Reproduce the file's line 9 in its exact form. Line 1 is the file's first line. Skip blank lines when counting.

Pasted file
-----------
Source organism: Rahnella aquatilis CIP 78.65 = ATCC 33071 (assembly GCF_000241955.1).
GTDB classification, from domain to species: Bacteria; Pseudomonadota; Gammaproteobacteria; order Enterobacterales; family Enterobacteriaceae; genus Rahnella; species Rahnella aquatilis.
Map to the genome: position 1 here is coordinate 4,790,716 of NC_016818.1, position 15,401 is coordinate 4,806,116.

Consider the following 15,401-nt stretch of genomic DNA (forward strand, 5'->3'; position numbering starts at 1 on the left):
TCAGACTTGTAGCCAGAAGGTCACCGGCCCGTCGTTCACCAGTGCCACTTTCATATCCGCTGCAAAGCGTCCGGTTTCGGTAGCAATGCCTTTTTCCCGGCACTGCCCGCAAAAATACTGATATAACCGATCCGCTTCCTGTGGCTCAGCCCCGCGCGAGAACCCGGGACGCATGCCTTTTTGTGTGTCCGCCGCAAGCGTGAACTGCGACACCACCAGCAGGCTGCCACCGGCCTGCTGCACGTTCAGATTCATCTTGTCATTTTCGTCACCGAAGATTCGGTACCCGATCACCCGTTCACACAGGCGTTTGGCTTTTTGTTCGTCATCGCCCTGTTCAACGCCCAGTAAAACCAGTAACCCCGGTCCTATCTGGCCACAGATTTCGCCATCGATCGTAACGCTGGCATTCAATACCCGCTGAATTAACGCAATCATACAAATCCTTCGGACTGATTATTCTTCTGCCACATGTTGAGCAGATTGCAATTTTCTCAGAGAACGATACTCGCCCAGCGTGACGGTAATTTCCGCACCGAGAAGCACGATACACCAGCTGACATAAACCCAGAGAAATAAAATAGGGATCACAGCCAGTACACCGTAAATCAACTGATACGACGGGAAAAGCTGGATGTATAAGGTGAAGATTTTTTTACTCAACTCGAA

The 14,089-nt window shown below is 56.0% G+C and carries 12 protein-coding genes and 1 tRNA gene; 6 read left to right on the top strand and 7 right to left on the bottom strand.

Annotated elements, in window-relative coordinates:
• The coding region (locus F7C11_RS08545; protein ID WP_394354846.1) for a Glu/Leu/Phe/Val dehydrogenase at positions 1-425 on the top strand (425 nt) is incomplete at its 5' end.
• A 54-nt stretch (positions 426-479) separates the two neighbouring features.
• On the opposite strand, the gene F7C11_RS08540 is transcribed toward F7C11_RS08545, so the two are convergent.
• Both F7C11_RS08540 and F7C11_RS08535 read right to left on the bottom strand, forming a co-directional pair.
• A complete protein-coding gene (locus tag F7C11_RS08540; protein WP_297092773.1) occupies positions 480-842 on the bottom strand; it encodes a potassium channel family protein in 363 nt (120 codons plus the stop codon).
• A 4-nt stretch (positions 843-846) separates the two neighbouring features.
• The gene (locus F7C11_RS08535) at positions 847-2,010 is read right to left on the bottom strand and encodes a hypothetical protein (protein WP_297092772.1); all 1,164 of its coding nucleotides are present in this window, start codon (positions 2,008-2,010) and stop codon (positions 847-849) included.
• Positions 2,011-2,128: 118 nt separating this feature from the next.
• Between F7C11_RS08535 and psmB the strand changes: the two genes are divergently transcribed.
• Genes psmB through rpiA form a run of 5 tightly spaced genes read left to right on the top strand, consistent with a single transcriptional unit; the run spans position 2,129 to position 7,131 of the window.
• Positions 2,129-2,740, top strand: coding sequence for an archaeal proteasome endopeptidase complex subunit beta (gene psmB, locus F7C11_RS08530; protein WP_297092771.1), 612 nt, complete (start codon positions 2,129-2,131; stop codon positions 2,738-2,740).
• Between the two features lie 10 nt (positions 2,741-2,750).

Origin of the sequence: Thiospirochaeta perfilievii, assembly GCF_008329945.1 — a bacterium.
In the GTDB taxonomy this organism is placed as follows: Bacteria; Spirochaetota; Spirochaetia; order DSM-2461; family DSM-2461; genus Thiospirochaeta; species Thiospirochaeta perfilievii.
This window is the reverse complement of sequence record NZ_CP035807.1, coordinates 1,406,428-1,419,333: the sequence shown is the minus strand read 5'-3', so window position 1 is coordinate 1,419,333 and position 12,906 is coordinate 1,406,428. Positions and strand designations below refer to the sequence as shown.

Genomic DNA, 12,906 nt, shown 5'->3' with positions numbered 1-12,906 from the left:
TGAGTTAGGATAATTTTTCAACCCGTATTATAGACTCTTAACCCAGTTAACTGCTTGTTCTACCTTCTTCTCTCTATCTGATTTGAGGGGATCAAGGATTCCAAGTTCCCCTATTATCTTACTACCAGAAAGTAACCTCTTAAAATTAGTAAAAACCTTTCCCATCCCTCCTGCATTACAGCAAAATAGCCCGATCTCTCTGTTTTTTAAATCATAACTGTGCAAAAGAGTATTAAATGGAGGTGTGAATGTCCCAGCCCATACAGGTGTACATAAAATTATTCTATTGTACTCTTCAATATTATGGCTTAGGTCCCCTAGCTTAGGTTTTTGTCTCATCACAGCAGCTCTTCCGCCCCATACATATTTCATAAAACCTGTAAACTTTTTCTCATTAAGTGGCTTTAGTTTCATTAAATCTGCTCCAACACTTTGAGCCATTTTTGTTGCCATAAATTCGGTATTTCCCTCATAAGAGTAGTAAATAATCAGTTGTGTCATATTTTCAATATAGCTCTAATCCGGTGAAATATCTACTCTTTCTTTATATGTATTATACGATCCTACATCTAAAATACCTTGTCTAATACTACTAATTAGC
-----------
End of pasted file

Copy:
• A 54-nt stretch (positions 426-479) separates the two neighbouring features.